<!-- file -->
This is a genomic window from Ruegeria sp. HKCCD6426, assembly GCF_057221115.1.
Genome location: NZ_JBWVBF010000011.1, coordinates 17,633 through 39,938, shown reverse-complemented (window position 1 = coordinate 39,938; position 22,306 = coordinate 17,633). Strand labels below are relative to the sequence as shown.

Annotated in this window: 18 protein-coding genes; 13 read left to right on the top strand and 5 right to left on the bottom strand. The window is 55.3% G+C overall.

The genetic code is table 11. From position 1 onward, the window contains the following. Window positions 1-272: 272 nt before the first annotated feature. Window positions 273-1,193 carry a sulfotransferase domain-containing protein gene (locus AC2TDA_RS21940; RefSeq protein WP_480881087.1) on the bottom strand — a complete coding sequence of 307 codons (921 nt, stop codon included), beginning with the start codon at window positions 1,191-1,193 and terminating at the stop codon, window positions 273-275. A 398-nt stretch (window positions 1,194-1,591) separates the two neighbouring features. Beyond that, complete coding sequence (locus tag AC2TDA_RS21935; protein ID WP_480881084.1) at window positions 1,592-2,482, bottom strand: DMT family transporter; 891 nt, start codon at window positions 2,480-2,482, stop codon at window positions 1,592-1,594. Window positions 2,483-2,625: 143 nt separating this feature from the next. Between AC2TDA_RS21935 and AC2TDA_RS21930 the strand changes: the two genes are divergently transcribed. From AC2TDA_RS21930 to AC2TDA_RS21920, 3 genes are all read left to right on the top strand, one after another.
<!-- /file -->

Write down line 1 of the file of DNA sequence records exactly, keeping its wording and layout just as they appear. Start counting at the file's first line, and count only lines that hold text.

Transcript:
This is a genomic window from Ruegeria sp. HKCCD6426, assembly GCF_057221115.1.